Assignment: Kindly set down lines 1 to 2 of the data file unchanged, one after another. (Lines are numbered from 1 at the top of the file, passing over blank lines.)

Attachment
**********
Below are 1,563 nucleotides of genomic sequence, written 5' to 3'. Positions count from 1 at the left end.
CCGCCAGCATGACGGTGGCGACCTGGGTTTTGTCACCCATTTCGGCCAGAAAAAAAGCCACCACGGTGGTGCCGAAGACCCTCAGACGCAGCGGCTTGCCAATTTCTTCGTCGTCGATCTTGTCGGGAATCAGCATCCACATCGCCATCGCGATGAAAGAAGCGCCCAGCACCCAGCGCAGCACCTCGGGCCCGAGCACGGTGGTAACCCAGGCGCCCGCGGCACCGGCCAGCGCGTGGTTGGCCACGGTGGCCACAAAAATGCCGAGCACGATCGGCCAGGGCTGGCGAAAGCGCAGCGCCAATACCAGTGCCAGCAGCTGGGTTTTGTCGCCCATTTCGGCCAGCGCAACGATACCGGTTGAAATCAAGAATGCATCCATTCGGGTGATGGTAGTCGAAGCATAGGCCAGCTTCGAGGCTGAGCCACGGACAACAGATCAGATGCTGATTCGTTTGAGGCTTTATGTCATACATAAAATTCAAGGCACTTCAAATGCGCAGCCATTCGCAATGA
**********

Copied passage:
Below are 1,563 nucleotides of genomic sequence, written 5' to 3'. Positions count from 1 at the left end.
CCGCCAGCATGACGGTGGCGACCTGGGTTTTGTCACCCATTTCGGCCAGAAAAAAAGCCACCACGGTGGTGCCGAAGACCCTCAGACGCAGCGGCTTGCCAATTTCTTCGTCGTCGATCTTGTCGGGAATCAGCATCCACATCGCCATCGCGATGAAAGAAGCGCCCAGCACCCAGCGCAGCACCTCGGGCCCGAGCACGGTGGTAACCCAGGCGCCCGCGGCACCGGCCAGCGCGTGGTTGGCCACGGTGGCCACAAAAATGCCGAGCACGATCGGCCAGGGCTGGCGAAAGCGCAGCGCCAATACCAGTGCCAGCAGCTGGGTTTTGTCGCCCATTTCGGCCAGCGCAACGATACCGGTTGAAATCAAGAATGCATCCATTCGGGTGATGGTAGTCGAAGCATAGGCCAGCTTCGAGGCTGAGCCACGGACAACAGATCAGATGCTGATTCGTTTGAGGCTTTATGTCATACATAAAATTCAAGGCACTTCAAATGCGCAGCCATTCGCAATGA